A DEFENCE lawyer has argued that the only way to keep a Horsham man out of trouble, is to keep him in jail.
Shane Willshire, 32, appeared in Horsham Magistrates' Court on Wednesday.
He pleaded guilty to possessing methamphetamine, theft, failing to answer bail, contravening an intervention order and criminal damage.
The court heard Willshire was in the Metropolitan Remand Centre on March 8, 2018 when prison officers searched his cell and found a white capsule, which contained methamphetamine.
Willshire denied knowledge of the drug and failed to appear in court for the incident.
Willshire was charged with theft following an incident on August 13, where he helped steal items from Vinnies in Horsham.
Willshire and two co-accused drove to the charity store at 3am and took two floor lamps, a stereo, a bookshelf and a biscuit tin. All items were next to a donation bin.
Willshire was arrested on August 28 and told police that he was stoned at the time and stayed in the car, not helping with the theft. He failed to appear in court for the incident.
Willshire breached an intervention order by verbally abusing a neighbour on March 28.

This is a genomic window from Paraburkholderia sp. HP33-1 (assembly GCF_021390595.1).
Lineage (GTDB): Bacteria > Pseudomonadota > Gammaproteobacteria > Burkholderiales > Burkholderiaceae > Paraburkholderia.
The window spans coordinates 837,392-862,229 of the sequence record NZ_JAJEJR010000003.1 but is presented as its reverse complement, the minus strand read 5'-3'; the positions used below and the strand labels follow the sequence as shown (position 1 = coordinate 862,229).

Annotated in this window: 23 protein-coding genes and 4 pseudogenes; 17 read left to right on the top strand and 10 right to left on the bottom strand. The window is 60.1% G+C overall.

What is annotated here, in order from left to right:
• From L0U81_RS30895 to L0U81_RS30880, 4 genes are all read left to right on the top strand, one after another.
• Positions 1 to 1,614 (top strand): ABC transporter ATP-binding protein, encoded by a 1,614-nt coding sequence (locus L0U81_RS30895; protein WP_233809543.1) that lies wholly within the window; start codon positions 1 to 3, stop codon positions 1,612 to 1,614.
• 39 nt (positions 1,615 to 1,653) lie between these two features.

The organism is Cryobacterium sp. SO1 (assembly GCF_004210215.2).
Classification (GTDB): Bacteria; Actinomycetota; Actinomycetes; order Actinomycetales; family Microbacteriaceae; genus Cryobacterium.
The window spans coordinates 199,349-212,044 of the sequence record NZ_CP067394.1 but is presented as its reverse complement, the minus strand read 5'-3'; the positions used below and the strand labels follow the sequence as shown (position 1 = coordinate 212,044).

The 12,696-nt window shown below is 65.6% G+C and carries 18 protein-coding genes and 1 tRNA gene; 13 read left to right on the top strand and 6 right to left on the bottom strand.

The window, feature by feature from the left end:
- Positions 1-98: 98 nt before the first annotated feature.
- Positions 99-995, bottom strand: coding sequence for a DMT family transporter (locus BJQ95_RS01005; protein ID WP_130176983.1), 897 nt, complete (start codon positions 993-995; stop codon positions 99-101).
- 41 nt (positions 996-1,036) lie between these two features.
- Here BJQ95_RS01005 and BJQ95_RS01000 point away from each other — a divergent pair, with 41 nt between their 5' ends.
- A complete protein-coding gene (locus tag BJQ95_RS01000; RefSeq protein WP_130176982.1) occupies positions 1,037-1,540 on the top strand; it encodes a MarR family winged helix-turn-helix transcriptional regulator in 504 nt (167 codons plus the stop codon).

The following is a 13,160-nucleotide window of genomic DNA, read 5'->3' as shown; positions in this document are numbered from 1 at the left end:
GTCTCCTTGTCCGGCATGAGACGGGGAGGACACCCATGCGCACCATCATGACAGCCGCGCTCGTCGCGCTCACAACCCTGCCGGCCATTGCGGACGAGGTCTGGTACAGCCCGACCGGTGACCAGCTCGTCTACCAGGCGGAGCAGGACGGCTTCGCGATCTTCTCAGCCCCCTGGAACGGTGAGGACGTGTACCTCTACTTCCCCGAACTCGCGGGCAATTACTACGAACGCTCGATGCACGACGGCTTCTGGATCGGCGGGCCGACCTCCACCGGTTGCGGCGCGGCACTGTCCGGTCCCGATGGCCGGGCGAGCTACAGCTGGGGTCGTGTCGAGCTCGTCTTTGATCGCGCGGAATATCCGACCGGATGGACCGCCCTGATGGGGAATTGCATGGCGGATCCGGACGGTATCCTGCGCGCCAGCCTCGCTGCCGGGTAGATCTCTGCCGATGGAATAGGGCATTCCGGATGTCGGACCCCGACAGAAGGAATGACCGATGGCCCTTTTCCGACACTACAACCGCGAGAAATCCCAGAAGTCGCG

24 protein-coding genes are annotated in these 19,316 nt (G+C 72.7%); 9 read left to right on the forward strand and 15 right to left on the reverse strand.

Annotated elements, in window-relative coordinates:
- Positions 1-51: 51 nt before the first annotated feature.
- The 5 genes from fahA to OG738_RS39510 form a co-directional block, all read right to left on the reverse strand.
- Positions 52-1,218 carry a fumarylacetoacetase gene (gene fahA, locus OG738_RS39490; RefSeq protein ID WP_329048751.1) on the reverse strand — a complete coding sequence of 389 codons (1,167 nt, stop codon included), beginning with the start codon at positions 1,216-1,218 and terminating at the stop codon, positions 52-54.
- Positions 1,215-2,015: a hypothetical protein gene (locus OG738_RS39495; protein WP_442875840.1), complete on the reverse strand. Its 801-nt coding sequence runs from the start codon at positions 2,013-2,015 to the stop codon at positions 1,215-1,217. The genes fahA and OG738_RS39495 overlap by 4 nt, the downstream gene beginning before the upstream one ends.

On July 3, Willshire was in the front yard of a Horsham property when he became agitated and believed he saw a peeping Tom. He started kicking the property's fence, causing damage worth $250.
He failed to appear in court for the incident.
Defence lawyer Nick Graham said the only way to keep Willshire out of trouble was to keep him in jail - which wasn't possible.
"He has no capacity to pay a fine and he is not able to work," he said.
"He is a local entity in this area and is probably known to every police officer who has been through the station.
"Alcohol has been a problem that has plagued him forever."
Mr Graham argued the drugs at the remand centre did not belong to Willshire.
"The custody officers brought him a suit to wear to court and the drug was in the top pocket of the suit," he said.
"It would have been difficult for him to bring drugs into the jail and he had no control over what he wore."
Magistrate Andrew McKenna questioned why Willshire pleaded guilty to the drug charge, if he believed he was innocent.
Mr Graham said Willshire wanted to have the matter dealt with, so he could move on.
He said Willshire didn't assist in the theft at Vinnies. He said he didn't have a house at the time and therefore had no reason to steal furniture.
Mr McKenna said Willshire had been repeatedly sent to prison, but it hadn't stopped his offending.
"When orders are put in place, there needs to be compliance - society breaks down when there is no compliance," he said.
Mr McKenna sentenced Willshire to two months in jail, with 21 days already served.
"You don't have to commit crimes - you are only 32 you still have plenty of life ahead of you," he said.
"I'm being as sympathetic and lenient as I can."
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